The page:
Share your favorites on Show & Tell

12-line Hamilton Gothic Wood Type Font

In Office > Printing Equipment > Show & Tell.
Office Antiques1248 of 15941890's Post Office SectionCooley Clarendon Extended Wood Type Font
Love it
Like it

charmsomeonecharmsomeone loves this.
ElisabethanElisabethan loves this.
vetraio50vetraio50 loves this.
austrohungaroaustrohungaro loves this.
ho2cultchaho2cultcha loves this.
ttomtuckerttomtucker loves this.
miKKoChristmas11miKKoChristmas11 loves this.
gregman20gregman20 loves this.
taijiredliontaijiredlion loves this.
kerry10456kerry10456 loves this.
lisalisa loves this.
See 9 more
Add to collection

Please create an account, or Log in here

If you don't have an account, create one here.

Create a Show & TellReport as inappropriate

Posted 6 years ago


(156 items)

This is the 2nd of 2 great fonts I picked up yesterday. It's pretty rustic in that many of the letters have been cut ("shop cut") to fit with other letters in a process called kerning. So it's not in perfect condition but it's pretty artsy and the letters look great. It's missing a few sorts like the sixes and fours. I wish I know what it had been used to print.

p.s. received a note just now from the person who sold me the font, with more info on "shop cutting:"

"Reminded me of this photo I saw the other day, from a story on the American Printing History Association website.

Seems the Government Printing Office just donated a large cache of wood type that had long been gathering dust in their basement to the Corcoran Art School for their letterpress printing program. Among the treasures was this notice stuck in one of the type cases:

"Do Not MORTISE Wood Type without permission of Foreman or Assistant Foreman"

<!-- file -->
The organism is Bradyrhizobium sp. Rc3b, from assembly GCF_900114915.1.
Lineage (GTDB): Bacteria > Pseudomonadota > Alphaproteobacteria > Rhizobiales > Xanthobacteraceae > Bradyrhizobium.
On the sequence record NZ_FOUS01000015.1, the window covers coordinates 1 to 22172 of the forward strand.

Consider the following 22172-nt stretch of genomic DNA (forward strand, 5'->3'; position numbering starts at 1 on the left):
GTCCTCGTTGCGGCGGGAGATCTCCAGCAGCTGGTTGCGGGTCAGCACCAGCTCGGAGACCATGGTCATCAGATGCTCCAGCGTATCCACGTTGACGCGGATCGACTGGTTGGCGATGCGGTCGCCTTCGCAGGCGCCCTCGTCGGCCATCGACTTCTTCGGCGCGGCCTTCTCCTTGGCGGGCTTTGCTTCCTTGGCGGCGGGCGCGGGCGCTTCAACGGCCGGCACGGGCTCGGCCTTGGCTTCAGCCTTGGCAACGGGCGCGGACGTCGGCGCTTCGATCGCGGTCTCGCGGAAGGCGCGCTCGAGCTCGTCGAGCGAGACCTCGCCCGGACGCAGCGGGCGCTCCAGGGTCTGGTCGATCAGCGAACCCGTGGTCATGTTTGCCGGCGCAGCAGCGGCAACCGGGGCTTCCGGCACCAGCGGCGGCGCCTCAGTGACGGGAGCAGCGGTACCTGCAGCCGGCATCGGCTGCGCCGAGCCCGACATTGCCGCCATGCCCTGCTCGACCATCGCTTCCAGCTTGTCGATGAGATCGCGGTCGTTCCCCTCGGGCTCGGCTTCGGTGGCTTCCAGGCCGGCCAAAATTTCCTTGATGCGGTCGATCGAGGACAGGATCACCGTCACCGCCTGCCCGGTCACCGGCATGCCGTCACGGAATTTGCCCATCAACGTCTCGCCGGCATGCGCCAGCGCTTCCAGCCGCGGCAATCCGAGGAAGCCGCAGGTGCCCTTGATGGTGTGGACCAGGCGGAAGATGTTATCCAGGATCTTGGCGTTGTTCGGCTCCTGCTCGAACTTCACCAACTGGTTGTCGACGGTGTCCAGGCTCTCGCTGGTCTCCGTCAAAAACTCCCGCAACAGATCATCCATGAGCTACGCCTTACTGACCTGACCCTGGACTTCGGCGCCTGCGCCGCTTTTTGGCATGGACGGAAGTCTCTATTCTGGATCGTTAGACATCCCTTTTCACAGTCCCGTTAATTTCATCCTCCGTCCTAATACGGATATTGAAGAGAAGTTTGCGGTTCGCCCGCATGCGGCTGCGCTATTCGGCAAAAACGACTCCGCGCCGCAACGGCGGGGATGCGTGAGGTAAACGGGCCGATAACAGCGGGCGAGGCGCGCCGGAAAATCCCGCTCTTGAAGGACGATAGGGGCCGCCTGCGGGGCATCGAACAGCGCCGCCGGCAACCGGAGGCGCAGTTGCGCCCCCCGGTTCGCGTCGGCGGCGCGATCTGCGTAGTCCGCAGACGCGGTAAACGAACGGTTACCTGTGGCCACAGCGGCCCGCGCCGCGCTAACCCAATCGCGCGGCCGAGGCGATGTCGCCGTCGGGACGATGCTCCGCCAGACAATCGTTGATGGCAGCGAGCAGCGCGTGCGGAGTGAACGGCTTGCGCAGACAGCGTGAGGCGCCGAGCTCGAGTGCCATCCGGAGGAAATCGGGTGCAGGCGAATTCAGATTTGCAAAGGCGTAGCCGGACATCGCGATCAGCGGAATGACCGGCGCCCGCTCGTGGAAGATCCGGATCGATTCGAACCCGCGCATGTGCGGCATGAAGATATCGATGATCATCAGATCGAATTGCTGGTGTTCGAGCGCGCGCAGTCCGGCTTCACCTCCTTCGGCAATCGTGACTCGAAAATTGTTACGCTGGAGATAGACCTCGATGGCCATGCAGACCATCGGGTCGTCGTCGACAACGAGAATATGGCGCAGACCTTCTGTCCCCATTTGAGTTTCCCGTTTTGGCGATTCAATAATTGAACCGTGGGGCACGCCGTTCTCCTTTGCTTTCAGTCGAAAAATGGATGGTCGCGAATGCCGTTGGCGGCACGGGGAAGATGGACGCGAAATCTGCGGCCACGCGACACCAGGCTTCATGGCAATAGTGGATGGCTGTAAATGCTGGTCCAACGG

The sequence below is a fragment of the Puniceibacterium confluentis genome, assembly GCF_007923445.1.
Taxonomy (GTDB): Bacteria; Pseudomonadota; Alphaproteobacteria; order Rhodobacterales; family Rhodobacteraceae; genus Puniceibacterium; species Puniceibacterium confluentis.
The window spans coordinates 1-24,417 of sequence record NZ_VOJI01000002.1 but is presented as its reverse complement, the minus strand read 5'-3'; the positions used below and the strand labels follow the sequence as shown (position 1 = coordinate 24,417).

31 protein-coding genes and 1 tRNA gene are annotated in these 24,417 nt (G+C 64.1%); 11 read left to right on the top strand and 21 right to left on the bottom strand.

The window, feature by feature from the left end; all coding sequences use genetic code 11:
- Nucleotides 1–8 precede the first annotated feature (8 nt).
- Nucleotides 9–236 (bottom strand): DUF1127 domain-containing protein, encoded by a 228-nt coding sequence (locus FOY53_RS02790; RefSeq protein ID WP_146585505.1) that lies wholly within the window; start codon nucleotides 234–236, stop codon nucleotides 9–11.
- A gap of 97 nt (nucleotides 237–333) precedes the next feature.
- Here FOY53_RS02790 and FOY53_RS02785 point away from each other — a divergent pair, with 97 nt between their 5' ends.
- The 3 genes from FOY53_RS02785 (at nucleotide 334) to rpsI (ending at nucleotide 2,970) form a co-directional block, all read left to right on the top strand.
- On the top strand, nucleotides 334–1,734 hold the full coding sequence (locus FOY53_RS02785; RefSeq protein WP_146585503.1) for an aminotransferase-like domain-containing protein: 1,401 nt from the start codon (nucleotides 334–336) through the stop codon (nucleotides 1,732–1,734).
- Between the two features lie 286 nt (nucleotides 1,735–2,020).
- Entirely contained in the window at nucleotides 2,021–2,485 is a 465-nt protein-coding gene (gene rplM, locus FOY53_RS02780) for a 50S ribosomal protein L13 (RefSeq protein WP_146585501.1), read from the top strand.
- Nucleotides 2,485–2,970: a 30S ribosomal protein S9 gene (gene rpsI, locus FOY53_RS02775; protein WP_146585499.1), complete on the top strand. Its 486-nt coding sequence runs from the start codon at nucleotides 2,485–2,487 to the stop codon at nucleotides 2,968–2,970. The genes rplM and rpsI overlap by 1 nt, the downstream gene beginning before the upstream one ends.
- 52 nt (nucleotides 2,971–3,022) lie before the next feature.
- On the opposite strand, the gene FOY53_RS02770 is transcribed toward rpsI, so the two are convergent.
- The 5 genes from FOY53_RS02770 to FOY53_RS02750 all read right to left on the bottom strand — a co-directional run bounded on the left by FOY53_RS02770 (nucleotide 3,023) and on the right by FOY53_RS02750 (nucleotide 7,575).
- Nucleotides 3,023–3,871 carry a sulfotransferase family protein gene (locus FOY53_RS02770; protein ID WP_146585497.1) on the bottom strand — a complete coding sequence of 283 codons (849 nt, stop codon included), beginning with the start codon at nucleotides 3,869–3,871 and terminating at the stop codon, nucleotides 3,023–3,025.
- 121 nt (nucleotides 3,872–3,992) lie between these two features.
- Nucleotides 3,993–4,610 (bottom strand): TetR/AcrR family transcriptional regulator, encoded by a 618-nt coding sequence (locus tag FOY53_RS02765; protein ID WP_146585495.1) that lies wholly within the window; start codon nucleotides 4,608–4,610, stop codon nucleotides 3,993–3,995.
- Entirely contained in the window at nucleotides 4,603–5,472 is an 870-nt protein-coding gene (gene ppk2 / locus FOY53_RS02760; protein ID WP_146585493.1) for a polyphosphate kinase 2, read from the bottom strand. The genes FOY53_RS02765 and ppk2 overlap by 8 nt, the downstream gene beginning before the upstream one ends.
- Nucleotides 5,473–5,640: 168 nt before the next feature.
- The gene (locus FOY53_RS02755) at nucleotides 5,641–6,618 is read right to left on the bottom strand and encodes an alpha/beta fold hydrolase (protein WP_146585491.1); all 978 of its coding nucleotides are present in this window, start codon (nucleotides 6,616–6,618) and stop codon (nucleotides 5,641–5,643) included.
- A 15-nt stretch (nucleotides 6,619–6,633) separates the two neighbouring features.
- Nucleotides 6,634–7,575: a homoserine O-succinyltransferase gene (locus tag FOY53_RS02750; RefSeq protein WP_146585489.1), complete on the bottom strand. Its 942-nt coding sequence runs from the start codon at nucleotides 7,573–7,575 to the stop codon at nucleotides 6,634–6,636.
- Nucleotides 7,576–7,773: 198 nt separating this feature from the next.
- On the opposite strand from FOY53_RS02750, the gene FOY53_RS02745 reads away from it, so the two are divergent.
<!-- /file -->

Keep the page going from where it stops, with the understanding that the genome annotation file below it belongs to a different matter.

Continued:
"Mortise" of course is the proper term for "shop cut," and involved kerning the type by actually trimming the wood letters with a table or band saw in various places to make letters fit together better. Obviously, it was a delicate process, as one slip would cut into the printing surface and ruin the letter. No doubt the Foreman (you can almost make out his name at the bottom of the notice) was tired of people without the requisite skills ruining his type.

You can see the full story here:


  1. taijiredlion, 6 years ago
    For those with an interest in wood type, a couple must-have reference books:

    1) American Wood Type: 1828 - 1900, by Rob Roy Kelly [RRK], 1969. The "bible" of wood type. The out-of-print hardbound edition will cost you, but a new paperback edition has just been published by Liber Apertus Press:

    2) The Art of Wood Type, by Greg Ruffa, 2009. A bit less detail than RRK, but the last two-thirds of the book is a beautiful compendium of wood type from some of the top collections around the country, including full-page proof sheets and color plates covering over 100 classic font styles. A labor of love by collector and printer Greg Ruffa, this is a very beautiful, high-quality "coffeetable" paperback. Available only from the author. View and buy online at:

Want to post a comment?

Create an account or login in order to post a comment.